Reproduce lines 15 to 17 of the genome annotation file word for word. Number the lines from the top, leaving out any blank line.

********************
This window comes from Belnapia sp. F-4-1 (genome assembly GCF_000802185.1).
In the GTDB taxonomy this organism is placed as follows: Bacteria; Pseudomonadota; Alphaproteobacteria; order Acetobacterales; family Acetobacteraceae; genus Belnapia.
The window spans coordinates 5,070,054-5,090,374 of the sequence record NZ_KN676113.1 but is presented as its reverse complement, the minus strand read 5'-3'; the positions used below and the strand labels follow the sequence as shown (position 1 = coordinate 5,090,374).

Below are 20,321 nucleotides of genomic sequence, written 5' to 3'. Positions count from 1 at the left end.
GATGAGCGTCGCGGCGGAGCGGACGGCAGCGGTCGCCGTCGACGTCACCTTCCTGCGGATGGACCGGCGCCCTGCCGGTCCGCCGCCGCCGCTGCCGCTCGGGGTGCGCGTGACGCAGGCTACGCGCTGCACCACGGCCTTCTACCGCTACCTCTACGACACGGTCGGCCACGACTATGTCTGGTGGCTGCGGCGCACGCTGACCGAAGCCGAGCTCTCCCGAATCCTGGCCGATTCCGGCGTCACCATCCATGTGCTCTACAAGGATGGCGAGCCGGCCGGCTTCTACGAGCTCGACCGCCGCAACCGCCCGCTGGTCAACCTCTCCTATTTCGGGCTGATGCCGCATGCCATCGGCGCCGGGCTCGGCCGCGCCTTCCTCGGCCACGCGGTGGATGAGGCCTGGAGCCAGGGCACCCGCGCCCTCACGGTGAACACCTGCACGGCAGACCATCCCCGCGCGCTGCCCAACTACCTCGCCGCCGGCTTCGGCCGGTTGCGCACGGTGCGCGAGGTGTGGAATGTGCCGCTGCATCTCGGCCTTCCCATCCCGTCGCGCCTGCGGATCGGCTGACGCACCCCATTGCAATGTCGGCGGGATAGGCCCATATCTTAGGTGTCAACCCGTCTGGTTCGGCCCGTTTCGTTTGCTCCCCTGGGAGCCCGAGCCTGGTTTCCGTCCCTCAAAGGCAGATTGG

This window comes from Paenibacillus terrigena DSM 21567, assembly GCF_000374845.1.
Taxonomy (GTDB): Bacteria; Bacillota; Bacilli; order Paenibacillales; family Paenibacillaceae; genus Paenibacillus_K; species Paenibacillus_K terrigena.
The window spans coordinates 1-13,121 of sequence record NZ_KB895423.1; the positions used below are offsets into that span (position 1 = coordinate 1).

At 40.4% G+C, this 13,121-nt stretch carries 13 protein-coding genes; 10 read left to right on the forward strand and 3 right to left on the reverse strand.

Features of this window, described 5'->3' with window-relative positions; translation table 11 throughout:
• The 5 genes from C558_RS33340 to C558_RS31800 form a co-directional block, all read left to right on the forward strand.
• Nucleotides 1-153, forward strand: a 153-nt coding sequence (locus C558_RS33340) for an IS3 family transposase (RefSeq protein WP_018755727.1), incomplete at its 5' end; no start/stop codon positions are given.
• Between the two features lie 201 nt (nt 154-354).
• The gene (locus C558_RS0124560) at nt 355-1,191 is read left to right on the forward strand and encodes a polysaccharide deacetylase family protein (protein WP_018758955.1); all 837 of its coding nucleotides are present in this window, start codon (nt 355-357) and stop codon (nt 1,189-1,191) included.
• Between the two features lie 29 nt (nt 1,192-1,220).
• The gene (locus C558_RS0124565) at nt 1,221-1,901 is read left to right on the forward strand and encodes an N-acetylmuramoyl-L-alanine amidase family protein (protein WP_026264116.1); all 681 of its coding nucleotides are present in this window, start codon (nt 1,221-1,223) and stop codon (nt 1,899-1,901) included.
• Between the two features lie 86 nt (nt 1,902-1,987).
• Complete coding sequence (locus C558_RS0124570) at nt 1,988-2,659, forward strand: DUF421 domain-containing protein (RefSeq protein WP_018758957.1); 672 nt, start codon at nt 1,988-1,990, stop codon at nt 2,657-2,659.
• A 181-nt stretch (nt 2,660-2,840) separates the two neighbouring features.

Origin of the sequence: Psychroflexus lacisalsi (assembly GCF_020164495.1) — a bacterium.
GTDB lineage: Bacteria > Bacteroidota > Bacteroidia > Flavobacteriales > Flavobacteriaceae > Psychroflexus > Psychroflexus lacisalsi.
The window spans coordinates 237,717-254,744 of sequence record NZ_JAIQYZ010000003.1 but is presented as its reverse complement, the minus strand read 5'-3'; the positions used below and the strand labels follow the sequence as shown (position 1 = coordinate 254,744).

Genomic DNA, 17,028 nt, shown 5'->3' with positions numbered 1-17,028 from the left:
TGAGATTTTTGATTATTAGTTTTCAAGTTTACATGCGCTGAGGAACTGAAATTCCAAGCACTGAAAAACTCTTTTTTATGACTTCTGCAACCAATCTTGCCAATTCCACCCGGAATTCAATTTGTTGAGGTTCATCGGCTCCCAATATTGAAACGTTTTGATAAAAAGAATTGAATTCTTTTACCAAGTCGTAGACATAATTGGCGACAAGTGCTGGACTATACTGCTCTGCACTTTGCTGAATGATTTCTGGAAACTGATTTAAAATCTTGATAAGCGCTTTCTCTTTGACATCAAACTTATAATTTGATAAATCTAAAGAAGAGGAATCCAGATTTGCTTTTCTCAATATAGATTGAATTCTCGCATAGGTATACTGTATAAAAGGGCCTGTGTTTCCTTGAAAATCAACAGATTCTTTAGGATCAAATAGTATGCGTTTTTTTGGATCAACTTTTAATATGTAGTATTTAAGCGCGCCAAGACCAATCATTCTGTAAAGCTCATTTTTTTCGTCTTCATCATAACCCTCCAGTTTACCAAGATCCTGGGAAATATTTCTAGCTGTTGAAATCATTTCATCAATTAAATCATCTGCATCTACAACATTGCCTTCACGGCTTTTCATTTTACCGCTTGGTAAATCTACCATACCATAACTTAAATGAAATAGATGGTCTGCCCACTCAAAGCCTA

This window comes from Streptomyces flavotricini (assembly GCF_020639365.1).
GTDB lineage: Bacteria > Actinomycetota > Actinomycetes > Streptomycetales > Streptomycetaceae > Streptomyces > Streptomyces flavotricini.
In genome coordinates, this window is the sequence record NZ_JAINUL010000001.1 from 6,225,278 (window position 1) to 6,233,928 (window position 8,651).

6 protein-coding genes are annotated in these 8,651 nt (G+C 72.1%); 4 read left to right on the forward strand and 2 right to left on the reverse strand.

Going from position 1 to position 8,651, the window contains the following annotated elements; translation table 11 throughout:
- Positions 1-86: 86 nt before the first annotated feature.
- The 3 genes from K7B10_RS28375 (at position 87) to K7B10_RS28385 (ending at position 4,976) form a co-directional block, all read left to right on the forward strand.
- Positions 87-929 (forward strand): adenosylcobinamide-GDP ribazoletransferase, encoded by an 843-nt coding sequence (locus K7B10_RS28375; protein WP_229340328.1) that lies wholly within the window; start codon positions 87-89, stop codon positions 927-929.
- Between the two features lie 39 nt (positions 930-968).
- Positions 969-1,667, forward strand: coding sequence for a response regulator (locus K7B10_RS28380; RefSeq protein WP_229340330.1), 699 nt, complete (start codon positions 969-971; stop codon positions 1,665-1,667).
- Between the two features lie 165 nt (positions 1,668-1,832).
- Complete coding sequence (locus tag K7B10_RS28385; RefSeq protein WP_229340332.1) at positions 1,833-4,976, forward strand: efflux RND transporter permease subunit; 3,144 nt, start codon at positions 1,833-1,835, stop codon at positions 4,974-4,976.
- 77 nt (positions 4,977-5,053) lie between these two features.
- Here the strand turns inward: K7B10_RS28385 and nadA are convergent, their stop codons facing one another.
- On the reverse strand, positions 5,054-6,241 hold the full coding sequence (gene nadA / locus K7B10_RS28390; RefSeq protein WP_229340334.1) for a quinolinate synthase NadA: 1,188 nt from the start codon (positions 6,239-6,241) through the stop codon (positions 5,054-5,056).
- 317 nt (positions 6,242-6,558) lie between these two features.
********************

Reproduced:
• Between the two features lie 29 nt (nt 1,192-1,220).
• The gene (locus C558_RS0124565) at nt 1,221-1,901 is read left to right on the forward strand and encodes an N-acetylmuramoyl-L-alanine amidase family protein (protein WP_026264116.1); all 681 of its coding nucleotides are present in this window, start codon (nt 1,221-1,223) and stop codon (nt 1,899-1,901) included.
• Between the two features lie 86 nt (nt 1,902-1,987).